Monday, August 29, 2016

In what ways might old maps be useful for contemporary urban scholarship?

MappingDeeply, Mapping the PastMy long-term interests in map artefacts and mapping practices seem to be stuck in the past these days! I have become, to an increasing degree, a historical geographer in terms of my research activities. Intellectually, I am engaged in thinking about the role and relevance of visual representations such as maps and map-like spatial materials from the past, within contemporary scholarship on cities, infrastructure and techno-social practice. 

In broad terms I am mapping out the value of historical cartography, and at the same time working to make more old map and 'technical' plans of infrastructure publicly available through digitisation.

I am trying to think about what we can glean that is distinctive from having free access to many old and original thematic maps, detailed topographic sheets, technical diagrams, engineering plans, historic aerial photographs and paper architectural drawings. Can the ready availability of increasing range and depth historical visual representations reveal unique aspects of the structure of cities not available from other sources?
Some of my current thoughts on the latent value locked up in historical cartography and other kinds of 'technical visualities' of the built environment, and how appropriate digitisation can help unlock access and lead potentially to new ways to understand space and place are discussed in a piece I recently wrote for Progress in Human Geography. Also related is my review essay for the journal Imago Mundi examining the publication of new monumental historical encyclopaedia, Cartography in the Twentieth Century.
Cartography in the Twentieth Century review essay
In practice my research on historical cartographies and technical visualities has been conducted in large part through conventional archival methodologies, involving considerable time working in various interesting archives and ‘technical’ collections in Manchester, such as those at the Museum of Science and Industry. To find particular old maps and original plans for infrastructure in Manchester I have also had to venture elsewhere, including the National Grid Gas Archives in Warrington, the GPO / BT telecommunications collection in central London and the National Archives at Kew.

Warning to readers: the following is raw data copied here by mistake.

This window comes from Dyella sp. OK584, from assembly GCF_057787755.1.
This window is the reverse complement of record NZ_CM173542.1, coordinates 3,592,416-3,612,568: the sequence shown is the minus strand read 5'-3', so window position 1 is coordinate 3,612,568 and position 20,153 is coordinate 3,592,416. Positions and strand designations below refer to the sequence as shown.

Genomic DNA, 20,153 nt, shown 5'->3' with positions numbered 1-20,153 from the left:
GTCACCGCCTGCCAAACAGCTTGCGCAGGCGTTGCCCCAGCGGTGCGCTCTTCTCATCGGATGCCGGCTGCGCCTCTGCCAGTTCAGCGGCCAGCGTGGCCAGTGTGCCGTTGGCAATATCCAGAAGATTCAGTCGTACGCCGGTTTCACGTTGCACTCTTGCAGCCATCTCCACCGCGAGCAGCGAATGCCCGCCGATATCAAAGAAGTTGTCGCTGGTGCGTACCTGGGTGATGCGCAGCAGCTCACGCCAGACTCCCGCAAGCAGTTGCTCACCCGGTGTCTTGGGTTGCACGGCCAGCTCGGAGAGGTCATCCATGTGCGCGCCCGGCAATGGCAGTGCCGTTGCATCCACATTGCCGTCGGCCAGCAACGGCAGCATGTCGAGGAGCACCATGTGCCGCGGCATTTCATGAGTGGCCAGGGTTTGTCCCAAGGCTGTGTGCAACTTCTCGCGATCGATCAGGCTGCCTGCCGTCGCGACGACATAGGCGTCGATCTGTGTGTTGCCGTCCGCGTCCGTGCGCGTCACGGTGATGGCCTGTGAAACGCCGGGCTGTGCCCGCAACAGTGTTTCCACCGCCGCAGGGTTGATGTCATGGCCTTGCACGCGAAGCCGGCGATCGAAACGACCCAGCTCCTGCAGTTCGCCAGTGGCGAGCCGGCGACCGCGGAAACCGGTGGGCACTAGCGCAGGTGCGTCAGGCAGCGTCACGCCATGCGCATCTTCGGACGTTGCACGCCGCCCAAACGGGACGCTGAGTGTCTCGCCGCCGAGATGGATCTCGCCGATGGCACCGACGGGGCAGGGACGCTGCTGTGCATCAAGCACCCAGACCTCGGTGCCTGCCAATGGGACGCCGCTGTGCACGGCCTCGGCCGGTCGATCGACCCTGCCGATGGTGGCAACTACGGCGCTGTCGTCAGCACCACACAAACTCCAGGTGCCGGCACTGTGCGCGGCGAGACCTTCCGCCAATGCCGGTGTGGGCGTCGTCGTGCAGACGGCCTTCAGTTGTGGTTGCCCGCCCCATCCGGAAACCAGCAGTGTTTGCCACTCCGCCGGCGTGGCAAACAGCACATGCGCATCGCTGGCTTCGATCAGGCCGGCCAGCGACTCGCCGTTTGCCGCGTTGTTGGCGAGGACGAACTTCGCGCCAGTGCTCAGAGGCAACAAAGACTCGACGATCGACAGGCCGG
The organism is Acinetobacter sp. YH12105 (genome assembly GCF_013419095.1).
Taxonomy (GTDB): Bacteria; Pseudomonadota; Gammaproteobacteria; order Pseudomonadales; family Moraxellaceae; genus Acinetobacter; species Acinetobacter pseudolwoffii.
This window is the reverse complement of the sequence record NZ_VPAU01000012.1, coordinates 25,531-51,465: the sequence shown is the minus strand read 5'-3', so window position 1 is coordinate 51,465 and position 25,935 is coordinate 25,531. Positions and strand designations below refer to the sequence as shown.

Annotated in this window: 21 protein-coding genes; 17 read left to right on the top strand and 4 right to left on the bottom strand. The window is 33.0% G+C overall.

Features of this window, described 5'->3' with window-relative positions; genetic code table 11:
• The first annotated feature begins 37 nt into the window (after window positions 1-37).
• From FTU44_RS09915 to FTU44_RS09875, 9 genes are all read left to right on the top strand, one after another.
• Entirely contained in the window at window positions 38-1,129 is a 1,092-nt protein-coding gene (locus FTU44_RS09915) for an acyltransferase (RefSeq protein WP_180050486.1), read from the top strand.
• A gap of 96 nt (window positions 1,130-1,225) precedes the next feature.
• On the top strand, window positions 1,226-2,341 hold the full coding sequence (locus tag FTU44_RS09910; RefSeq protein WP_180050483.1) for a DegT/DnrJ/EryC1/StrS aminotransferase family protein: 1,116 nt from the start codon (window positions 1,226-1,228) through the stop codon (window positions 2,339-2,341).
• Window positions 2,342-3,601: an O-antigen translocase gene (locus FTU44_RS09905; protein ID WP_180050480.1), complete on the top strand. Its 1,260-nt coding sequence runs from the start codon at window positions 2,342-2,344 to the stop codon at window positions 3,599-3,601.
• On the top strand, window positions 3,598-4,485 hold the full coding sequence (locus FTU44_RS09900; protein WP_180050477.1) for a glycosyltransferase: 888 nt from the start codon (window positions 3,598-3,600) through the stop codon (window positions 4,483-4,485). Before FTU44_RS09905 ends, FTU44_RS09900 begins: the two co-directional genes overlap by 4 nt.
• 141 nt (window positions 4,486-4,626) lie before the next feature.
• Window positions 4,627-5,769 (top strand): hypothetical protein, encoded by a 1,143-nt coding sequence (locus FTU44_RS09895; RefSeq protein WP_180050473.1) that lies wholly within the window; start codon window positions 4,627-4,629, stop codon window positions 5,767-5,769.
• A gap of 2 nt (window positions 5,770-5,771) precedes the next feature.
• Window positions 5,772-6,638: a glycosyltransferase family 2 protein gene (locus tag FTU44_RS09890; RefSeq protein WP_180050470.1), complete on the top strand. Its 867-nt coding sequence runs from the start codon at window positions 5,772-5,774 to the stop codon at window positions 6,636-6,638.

I have also been undertaking a number of digitation projects relating to historical cartography and technical visualities, usually in collaboration with specialists at the University of Manchester Library (UML). Most material digitised concerns aspects of Manchester’s urban geography, transport provision, town planning and infrastructural development during the nineteenth and twentieth century. 

Some of the key digitisation projects I've instigated in the last five years or so include scanning a set of old maps and original plans relating to the design of the Manchester Ship Canal, encouraging the capture of series of 60 different street directory maps for Manchester city centre from across the nineteenth century and in the early twentieth century (the originals are held by Manchester City Library and are available on their Flickr page or browseable via UML Luna service). I also initiated the digitisation of bomb damage maps from the Second World War, and put in a lot of work on the scanning and sharing of key official reports related to ‘fifty years of planning the future of Manchester’. All these digital resources, relating to aspects of Manchester's historical geography, are heavily used by different groups including members of the public and I receive a steady stream of enquiries about them.    
Plans and maps of the Manchester Waterworks 
Rather more niche pieces of digitisation that I have instigated relate to infrastructure in Manchester including the railway system and the water supply. The UML have digitised the 1844 ‘Plan and section of an intended railway, to be called the Manchester South Junction and Altrincham Railway’ and also J.F. Bateman’s massive book on the ‘History and Description of the Manchester Waterworks’ from 1884, which contains many fascinating engineering diagrams and some useful maps of system design. In collaboration with the Holy Name Church on Oxford Road, I have also digitised some of the key architectural drawings for this Grade I building. 

In relation to the history of the University of Manchester, I have served as academic lead on the Campus Maps Through Time project, making the selection of which original archival materials and important historical reports should be digitised.
Campus Maps Through Time
Some of the results of my archival research and digitisation work, which speak directly to the unfolding of urban space, were deployed in the recent public exhibition on 'Making Post-war Manchester' that I helped to co-curate with Richard Brook and the Modernist Society. You can see the range of visual material narrated in the exhibition catalogue, now available freely online.


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